TALKIN WITH DOKKEN: How do snipe make that creepy sound?
Q. I’ve been hearing a bird this spring, usually near dusk, that makes a kind of creepy, haunting sound. I thought it was a whippoorwill, but when I pointed out the sound last weekend by the campfire, I was corrected and told the bird is actually a Wilson’s snipe. How do the birds produce that sound?
A. I’ve long been fascinated by the sound myself, which is called “winnowing” in bird watching circles.
I contacted Mike Jacobs, recently retired Herald publisher who writes the weekly “Always in Season” column about happenings in the bird world, and he said snipe make the sound as part of a mating ritual that takes place far above the ground. That likely explains why the sound seems to come from everywhere and nowhere at once.
As for how the sound is produced, here is Jacobs’ explanation:
“The sound is produced by air rushing through the bird’s tail feathers as it dives from pretty good height,” Jacobs writes. “Quite remarkable, really.”
As for the whippoorwill, hearing one wouldn’t be out of the question, especially if you live in Minnesota or southern Manitoba, which lie at the western edge of the bird’s range, according to the Cornell Lab of Ornithology’s “All About Birds” website. As the website’s range map shows, the whippoorwill would be a rarity in North Dakota. The bird gets its name from its call, an equally haunting “whippoorwill, whippoorwill, whippoorwill.”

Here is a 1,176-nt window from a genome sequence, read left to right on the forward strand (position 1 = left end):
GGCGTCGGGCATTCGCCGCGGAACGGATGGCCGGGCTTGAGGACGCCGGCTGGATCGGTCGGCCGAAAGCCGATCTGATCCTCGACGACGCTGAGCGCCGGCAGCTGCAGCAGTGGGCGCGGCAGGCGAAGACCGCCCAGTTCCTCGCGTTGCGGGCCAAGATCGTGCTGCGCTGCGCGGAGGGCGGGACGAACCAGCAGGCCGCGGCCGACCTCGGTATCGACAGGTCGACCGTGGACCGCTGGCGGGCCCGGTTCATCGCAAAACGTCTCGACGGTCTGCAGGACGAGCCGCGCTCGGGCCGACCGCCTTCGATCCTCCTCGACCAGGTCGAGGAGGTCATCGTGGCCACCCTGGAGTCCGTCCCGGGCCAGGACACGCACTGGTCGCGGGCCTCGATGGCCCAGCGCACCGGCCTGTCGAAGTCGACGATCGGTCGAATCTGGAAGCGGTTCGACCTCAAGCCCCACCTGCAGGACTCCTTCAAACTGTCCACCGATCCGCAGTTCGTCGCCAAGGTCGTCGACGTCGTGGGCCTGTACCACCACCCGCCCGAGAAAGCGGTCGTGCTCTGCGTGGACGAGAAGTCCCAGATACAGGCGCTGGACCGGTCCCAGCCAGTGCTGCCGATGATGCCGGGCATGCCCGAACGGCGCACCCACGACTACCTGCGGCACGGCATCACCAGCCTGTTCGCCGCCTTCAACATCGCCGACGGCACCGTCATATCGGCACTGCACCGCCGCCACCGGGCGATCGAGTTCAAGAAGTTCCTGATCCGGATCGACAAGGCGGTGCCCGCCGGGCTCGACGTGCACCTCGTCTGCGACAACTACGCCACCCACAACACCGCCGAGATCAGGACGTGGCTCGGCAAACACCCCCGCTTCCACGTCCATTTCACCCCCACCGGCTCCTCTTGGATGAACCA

Wilson’s snipe, by comparison, is common across the northern United States and most of Canada.
To hear the sounds both birds make, I’d suggest checking out the “All About Birds” website at www.allaboutbirds.org. Type in the bird’s name in the upper-right corner search window and scroll down to the “Sound” tab when you reach the page for each of the two species. The site also includes information on identification and life history.
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